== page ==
I've seen the trailer a dozen times now. Sandra Bullock flies by the shuttle and screaming off into space. I always wonder about movies like that. From this couch-side view, I'd think the idea was to raise the viewers emotions as they see someone in trouble barely hanging on.
Frankly, I see enough of that in real life.
There's the student who is struggling and he knows it. I can see it in his face way before he ever says anything. Rushing over to help him work a problem, his little face turns upward to mine and he says "Mr. Wilson, today I am thinking like a rock." When I ask "what does a rock think like?"
He says with a quiver, "They don't." He's failing and he just lost his belief that he'll ever change that.
It doesn't matter what age you are. When the flood rises and you taste fear's bitterness, and you feel your confidence in yourself slipping - the tide rushing out between your feet - you know it isn't a movie.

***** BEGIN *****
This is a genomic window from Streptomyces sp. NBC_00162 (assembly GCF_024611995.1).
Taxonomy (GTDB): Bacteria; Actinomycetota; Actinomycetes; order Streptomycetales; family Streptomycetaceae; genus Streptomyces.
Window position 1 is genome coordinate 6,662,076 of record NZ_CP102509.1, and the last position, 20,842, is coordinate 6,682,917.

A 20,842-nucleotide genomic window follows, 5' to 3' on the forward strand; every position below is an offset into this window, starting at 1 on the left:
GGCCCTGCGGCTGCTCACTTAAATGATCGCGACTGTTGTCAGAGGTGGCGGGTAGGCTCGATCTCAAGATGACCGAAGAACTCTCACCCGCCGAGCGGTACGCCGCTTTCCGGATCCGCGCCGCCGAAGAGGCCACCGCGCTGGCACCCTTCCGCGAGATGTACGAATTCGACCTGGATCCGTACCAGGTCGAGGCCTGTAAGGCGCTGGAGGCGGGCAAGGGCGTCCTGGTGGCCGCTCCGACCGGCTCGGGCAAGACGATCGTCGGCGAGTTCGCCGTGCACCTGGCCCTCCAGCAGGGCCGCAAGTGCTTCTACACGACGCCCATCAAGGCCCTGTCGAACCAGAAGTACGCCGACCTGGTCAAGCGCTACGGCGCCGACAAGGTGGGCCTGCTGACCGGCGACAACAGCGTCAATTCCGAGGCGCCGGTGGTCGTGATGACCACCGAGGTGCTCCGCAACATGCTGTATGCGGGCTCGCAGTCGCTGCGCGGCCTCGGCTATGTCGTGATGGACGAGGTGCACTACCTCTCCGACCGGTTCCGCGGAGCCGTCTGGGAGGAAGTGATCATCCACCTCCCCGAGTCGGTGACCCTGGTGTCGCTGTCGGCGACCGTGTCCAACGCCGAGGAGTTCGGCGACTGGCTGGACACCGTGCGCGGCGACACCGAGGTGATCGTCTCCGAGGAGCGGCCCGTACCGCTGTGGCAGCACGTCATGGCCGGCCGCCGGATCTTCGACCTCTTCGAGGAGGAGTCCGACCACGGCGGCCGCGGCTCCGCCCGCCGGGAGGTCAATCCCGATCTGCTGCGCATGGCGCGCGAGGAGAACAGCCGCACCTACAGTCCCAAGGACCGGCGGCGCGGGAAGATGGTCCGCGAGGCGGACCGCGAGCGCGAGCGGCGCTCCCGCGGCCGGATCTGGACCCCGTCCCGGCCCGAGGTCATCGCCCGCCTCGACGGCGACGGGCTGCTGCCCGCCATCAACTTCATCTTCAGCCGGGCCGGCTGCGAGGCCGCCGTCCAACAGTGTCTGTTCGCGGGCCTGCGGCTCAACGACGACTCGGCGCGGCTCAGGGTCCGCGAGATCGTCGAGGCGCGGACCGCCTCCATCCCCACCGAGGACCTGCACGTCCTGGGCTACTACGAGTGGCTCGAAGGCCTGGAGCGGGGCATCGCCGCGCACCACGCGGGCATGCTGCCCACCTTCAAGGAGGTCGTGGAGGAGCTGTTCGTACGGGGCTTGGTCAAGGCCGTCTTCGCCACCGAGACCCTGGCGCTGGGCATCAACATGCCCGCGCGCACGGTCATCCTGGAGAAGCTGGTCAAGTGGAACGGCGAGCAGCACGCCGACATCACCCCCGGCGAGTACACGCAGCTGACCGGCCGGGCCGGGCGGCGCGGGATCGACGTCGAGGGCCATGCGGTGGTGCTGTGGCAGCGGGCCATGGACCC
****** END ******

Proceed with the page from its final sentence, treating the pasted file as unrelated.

Today I knelt beside that little soul and walked through the problems with him. I assured him that I was not going to walk away - that I'd help him today and tomorrow - until he "got" it. He needed to know that he wasn't in it alone. He should know by now he can trust Mr. Wilson to do exactly what he says he will do. And I will.
Tonight I'm praying for him, and for God to give me everything I need to help him succeed.
Because I've been that soul.
I have had those moments where fear overwhelmed me and all I could see was devastating failure and loss.
And someone knelt beside me and repeated these words " “I’ll never let you down, never walk off and leave you,” (Hebrews 13:5b) and I instantly knew I could trust him.
Thank you Jesus. Thank you for my little one and all of us who need faith like a rock.